Even as Oscar Pistorius faced the latest grim news in his fight for freedom on Tuesday, he must surely have allowed his mind to wander towards Moscow.
For this was supposed to be one of the most significant days in the Blade Runner's career, one he dreamed of and planned for. But not like this.
Instead of standing at the starting line for the final of the 400 meters at the World Championships, Pistorius remained holed up at a relative's house in South Africa, 6,000 miles away from Russia and light years removed from his former life as a celebrity athlete.
His only competition now is the one that continues on August 19. Next Monday is when the eyes of the word next get to see Pistorius, with the 26-year-old due to appear in court and face the next step in the legal fallout following the fatal shooting of his girlfriend Reeva Steenkamp in February.
[Slideshow: Life and career of Reeva Steenkamp]
In all likelihood, that is when Pistorius will hear the full details of the charges against him and when a precise date will be set for the official start of his trial, probably around April next year.
Given the confidence with which South Africa's police service delivered its announcement Tuesday that its investigation into Steenkamp's death was complete, Pistorius' few remaining supporters may have just lost a little more hope that their idol can avoid a premeditated murder verdict that would see him serve 25 years to life behind bars.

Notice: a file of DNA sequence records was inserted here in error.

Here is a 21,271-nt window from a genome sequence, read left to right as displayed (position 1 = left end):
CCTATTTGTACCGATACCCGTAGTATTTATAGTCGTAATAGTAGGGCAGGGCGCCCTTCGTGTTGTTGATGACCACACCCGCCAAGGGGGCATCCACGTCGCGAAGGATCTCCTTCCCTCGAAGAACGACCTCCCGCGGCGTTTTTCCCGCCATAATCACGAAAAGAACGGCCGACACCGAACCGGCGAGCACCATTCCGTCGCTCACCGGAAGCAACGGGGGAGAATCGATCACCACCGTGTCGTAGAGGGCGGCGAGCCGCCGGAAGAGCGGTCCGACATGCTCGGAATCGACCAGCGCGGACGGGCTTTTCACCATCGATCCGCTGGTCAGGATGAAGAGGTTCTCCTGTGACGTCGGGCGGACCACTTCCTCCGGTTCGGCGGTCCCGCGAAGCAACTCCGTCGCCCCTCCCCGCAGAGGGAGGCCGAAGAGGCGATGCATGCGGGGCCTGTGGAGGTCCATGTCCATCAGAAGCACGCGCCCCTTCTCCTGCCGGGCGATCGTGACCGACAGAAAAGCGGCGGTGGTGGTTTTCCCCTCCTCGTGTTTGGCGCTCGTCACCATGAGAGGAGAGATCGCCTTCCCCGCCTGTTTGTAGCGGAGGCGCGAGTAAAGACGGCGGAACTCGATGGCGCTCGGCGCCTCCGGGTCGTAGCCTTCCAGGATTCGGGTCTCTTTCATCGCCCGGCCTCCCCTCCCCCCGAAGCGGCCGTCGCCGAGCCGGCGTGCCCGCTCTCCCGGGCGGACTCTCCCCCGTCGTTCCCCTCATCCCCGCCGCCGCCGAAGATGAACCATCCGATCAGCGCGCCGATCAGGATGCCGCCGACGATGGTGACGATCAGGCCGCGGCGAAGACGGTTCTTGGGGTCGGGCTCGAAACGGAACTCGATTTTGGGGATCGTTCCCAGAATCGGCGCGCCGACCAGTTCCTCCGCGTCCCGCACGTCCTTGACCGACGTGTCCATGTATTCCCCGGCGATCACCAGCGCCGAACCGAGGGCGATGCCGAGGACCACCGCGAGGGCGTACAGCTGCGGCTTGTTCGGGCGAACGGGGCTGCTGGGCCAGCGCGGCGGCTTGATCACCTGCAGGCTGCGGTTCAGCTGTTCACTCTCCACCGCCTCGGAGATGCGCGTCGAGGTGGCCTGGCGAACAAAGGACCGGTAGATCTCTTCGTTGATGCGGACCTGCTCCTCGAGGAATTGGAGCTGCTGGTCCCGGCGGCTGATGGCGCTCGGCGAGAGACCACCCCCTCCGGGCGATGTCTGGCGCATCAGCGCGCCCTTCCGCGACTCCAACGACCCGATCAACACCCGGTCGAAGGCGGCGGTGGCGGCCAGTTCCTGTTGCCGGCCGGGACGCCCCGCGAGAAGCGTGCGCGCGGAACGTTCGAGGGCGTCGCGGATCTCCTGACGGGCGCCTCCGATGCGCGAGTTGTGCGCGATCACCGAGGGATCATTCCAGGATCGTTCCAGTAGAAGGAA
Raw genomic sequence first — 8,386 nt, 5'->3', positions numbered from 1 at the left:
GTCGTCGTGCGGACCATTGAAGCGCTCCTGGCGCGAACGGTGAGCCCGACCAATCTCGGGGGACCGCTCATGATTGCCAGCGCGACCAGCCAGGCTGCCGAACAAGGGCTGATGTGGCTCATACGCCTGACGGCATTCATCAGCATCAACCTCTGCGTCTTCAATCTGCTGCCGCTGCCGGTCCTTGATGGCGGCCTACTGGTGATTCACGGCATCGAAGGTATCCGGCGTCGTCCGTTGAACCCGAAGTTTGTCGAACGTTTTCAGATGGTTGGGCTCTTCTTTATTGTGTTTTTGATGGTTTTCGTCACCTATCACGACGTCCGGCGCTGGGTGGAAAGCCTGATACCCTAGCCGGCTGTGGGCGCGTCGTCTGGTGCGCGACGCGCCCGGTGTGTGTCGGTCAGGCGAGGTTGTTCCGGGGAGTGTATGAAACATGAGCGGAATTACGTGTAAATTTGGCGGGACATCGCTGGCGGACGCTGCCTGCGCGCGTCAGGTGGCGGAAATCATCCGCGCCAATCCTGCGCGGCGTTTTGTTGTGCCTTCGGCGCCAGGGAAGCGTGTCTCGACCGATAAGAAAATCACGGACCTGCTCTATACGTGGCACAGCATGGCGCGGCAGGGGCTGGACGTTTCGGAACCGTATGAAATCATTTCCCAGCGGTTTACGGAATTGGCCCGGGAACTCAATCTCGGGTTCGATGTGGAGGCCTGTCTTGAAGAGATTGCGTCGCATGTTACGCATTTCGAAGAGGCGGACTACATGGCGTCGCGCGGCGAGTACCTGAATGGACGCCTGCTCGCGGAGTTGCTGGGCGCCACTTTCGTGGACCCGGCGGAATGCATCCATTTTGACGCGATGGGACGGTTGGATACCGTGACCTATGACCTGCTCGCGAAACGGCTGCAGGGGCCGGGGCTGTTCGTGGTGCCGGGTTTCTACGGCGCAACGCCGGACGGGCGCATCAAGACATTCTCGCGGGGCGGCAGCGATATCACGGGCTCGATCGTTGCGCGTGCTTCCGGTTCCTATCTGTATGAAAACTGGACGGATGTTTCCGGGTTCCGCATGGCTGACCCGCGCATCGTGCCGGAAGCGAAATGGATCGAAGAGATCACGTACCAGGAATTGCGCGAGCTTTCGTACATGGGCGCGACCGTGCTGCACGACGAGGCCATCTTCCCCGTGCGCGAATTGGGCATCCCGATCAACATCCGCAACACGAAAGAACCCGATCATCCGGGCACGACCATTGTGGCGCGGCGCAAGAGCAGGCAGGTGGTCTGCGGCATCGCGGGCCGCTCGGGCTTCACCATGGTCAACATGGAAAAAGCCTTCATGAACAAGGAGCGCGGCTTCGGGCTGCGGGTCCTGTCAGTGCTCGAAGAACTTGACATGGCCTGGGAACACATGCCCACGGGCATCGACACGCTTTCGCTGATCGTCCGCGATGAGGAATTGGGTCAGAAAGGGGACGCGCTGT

"We are confident based on what we have on the table that justice will be done and that the accused, Mr. Oscar Pistorius, indeed has a case to answer to," police spokesman Lt. Gen. Solomon Makhale told South Africa's eNCA news channel. "What is needed now is for the court process to unfold, but we remain hopeful that in the end we will demonstrate that there was a lot of good work go into the investigation and that justice will be served."
Over in Moscow, life on the track carried on. Americans LaShawn Merritt and Tony McQuay took gold and silver in the 400-meter final, with Luguelin Santos of the Dominican Republic coming in third. The IAAF World Championships are second only in importance to the Olympics in the running world, and this meet was long held by Pistorius as one of his primary career goals.
[Slideshow: American medal tracker for IAAF World Championships]
After reaching the semifinals in London last summer, where the double amputee competed against able-bodied athletes after winning a long fight with the authorities to be allowed to race, he dreamed of going one better at Luzhniki Stadium and qualifying for a spot in the final.
Instead of having the eyes of the world upon him for all the right reasons, Pistorius remained hidden away, waiting for the media circus that surrounds his every court appearance to reconvene.
Merritt sidestepped all questions about Pistorius earlier in the week, insisting he was only focused on his own bid for gold, while Kirani James, who Pistorius exchanged bibs with in last year's Olympic Games, would only go so far as to voice his sadness at Pistorius' absence.
The Blade Runner will be a hot topic of discussion again soon enough though, just not until next week, and not in the way he would want.
More news from the Yahoo! Sports Minute:
Related coverage on Yahoo! Sports:
• Johnny Weir says he'd be willing to be arrested in Russia
• NBC to air Nancy Kerrigan interview during Olympics
• Back on the slopes, Bode Miller sets sights on Sochi
• George Takei would like the Olympics moved